Two oppositions parties have pushed for major reforms to legislation in an effort to decriminalise some drugs.

People Before Profit and Labour are lobbying for changes to existing laws following similar developments in other countries.

But the Minister for State with responsibility for drugs strategy said the Government does not plan to decriminalise.

People Before Profit TD Gino Kenny said his Private Members' Bill to decriminalise cannabis for personal use was an important first step in moving towards regulating the drug rather than treating it as a criminal matter.

He said he is bringing forward the legislation because it is "a waste of time and resources bringing people through the criminal justice system" for possessing cannabis.

"The current legislation is meant to be a deterrent but it has done the opposite. It has driven it underground and it is now largely controlled by the black market.

"There is a groundswell of opinion for a different narrative and a different status quo," Mr Kenny said.

The bill will amend the 1977 Misuse of Drugs Act and will allow anyone over the age of 18 to have up to 7g of cannabis or 2.5g of cannabis resin for their personal use.

According to Mr Kenny, the current legislation is out of date and out of time and "it is time to have a different narrative in relation to drug reform".

He said giving people criminal convictions for small amounts of cannabis "is barbaric, it follows them around forever".

Mr Kenny described his proposed bill as "quite moderate" as it does not make cannabis legal, rather it removes the criminal penalty for the person who is using the drug.

Labour Party motion

Separately, the Labour Party is due to put forward a motion on decriminalising drugs in the Dáil next Wednesday.

Aodhán Ó'Ríordáin said that 70% of drug cases in the courts system are for possession for personal use, which he said was a complete waste of garda time, the courts' time and of the criminal justice system time.

"We need to have a more honest discussion. There has been an assumption that this is a Dublin problem or a disadvantaged area problem.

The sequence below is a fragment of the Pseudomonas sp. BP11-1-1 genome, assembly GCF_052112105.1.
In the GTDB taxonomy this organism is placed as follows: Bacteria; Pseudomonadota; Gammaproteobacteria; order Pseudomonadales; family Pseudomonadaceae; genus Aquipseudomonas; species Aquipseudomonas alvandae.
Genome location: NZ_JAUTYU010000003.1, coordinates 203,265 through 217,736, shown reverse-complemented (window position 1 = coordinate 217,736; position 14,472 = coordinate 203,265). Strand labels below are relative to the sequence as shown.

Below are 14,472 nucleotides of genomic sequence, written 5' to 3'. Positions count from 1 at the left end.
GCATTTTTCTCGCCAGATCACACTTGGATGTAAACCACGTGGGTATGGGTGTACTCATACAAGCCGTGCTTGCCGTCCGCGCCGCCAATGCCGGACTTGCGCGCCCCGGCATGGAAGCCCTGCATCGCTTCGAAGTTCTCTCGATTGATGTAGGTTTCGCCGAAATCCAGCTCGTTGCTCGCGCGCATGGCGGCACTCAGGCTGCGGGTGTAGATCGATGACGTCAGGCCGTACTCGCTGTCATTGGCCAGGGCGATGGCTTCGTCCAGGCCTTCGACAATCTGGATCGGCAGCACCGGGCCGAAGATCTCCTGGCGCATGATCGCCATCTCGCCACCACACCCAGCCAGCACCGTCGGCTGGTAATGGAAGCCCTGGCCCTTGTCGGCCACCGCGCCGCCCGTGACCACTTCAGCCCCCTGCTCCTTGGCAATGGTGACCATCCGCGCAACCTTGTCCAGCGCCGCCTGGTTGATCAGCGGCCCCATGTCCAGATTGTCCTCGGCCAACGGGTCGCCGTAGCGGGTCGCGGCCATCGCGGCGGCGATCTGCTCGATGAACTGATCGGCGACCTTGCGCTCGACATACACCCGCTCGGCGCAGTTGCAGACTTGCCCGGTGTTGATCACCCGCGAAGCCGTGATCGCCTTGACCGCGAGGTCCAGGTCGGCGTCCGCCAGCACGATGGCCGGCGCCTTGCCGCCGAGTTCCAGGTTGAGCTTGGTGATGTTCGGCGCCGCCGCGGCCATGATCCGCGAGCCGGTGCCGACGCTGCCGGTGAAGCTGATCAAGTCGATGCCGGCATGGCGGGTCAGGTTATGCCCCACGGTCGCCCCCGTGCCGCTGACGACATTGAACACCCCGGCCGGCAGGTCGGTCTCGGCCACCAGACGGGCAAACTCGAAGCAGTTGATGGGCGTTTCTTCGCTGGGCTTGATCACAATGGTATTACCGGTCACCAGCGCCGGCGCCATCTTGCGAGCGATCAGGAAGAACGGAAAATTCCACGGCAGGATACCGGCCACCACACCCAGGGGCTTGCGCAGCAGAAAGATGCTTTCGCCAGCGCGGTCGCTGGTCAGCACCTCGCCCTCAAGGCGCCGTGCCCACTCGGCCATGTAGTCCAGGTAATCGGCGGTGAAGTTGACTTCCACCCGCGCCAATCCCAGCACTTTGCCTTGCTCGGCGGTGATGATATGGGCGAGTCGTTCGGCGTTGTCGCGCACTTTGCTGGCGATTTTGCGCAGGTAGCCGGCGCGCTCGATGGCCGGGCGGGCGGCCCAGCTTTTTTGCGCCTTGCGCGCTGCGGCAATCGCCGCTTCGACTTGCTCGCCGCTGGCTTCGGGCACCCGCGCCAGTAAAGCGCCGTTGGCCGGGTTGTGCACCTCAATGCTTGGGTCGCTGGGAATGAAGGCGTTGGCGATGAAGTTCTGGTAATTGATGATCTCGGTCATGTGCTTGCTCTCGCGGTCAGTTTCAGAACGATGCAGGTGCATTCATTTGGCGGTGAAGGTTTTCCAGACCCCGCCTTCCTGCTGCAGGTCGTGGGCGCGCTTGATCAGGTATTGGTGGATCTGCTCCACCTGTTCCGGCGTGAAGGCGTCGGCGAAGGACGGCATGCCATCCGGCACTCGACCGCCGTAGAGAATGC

"This issue is in every part of the country amongst every income group, urban, rural, north, south, east and west, young and old," Mr Ó'Ríordáin said.

He cited the example of Portugal where they decriminalised possession for personal use 20 years ago.

"What happened since then is that you have a 50% reduction in the number of people who are in drug treatment programmes and a 75% reduction in the number of fatal overdoses," he said.

Mr Ó'Ríordáin said the Labour Party motion will not reference individual substances as that distracts from the essential point, which is inequality.

"If you criminalise the person who is taking drugs, you are not serving that person well," he said.

Minister of State at the Department of Health Frank Feighan, who has responsibility for the National Drugs Strategy, confirmed that a Citizens' Assembly, under the Programme for Government is being initiated and it is due to take place early in the new year.

He told RTÉ News the current Government policy is to follow the National Drugs Strategy, which is a "health-led rather than a criminal justice approach to drug use".

However, he confirmed there are currently no plans to legalise or decriminalise drugs.

Minister Feighan said a lot of work has been done on the Citizens' Assembly and on its terms of reference and it should be very informative in terms of moving the drugs policy forward.